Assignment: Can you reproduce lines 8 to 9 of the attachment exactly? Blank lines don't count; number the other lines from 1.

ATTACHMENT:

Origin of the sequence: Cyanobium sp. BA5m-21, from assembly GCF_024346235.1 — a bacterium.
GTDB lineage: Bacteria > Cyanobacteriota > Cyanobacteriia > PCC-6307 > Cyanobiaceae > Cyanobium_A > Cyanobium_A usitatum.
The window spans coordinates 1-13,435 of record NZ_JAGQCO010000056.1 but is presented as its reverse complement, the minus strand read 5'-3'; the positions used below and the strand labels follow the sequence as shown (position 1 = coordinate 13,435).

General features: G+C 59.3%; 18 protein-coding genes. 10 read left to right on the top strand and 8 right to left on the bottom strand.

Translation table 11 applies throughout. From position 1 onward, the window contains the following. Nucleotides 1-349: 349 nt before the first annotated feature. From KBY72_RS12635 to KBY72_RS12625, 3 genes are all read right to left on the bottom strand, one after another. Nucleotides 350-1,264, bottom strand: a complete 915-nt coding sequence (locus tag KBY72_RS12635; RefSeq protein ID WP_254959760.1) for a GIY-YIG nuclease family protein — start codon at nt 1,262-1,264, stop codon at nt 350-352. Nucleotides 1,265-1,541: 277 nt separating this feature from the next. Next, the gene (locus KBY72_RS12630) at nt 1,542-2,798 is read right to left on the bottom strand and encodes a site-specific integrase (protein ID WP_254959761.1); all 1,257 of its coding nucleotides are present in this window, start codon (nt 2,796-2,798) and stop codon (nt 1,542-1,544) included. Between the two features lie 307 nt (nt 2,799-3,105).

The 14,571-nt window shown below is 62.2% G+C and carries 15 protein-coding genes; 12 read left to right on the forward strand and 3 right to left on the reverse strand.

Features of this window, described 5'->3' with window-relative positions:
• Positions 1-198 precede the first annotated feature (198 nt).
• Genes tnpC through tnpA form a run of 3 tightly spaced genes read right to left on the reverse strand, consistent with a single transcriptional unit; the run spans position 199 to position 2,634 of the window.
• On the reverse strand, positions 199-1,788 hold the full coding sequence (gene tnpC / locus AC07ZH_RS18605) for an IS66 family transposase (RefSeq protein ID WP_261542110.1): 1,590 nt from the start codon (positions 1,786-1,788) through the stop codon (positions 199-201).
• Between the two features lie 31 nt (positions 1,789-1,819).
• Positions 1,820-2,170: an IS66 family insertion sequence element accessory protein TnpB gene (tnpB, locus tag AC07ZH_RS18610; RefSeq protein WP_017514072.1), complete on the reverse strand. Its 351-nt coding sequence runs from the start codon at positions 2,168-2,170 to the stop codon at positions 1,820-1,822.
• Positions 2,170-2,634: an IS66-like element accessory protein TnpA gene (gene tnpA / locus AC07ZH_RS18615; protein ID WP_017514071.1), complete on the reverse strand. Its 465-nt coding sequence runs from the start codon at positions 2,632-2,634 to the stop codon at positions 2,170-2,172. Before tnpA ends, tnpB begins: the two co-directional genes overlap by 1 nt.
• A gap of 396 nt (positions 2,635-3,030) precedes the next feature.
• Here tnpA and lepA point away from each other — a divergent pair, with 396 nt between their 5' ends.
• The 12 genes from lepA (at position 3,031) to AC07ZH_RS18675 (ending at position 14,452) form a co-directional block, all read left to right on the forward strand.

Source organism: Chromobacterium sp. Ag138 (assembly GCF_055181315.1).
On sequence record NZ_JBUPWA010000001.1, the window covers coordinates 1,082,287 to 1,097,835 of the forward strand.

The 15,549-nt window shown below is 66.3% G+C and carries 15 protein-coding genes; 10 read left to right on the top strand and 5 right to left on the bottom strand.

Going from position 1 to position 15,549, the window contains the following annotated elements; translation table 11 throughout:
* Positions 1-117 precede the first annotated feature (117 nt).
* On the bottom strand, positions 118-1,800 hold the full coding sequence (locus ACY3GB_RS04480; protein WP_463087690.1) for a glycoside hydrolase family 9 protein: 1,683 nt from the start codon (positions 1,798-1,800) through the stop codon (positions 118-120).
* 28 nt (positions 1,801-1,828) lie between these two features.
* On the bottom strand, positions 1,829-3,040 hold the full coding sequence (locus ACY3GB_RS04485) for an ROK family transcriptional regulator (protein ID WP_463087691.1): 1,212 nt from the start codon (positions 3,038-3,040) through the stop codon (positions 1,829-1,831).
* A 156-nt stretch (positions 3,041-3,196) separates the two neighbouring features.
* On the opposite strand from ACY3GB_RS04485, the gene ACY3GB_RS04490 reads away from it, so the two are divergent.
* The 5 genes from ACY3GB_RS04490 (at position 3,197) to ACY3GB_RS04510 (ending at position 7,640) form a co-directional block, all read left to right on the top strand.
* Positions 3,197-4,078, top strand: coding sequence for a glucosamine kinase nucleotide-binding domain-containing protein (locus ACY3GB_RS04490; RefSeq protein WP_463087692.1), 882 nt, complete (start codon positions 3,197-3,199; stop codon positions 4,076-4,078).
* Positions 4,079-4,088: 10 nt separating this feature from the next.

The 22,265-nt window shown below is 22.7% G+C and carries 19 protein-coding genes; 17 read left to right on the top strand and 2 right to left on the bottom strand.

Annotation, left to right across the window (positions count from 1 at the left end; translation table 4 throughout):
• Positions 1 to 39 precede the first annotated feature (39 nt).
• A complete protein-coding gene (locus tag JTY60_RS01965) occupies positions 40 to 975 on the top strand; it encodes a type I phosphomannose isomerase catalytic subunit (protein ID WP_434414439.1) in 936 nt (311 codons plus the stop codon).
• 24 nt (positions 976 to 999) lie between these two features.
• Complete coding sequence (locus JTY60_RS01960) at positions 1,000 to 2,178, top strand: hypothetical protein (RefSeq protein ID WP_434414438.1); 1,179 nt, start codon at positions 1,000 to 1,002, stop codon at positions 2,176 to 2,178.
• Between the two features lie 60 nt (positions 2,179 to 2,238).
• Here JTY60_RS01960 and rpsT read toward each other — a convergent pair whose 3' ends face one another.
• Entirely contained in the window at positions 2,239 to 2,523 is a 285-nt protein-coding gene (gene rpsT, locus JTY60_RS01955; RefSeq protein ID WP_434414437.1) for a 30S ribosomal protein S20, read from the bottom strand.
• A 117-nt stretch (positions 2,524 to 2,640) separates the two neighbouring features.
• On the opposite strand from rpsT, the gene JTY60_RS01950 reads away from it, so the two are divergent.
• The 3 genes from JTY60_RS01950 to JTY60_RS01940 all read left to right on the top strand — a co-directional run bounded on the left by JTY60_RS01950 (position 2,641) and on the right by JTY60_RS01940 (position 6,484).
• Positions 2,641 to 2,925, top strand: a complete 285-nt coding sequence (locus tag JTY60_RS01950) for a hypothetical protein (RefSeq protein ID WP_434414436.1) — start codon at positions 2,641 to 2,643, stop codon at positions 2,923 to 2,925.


• Positions 1-198 precede the first annotated feature (198 nt).
• Genes tnpC through tnpA form a run of 3 tightly spaced genes read right to left on the reverse strand, consistent with a single transcriptional unit; the run spans position 199 to position 2,634 of the window.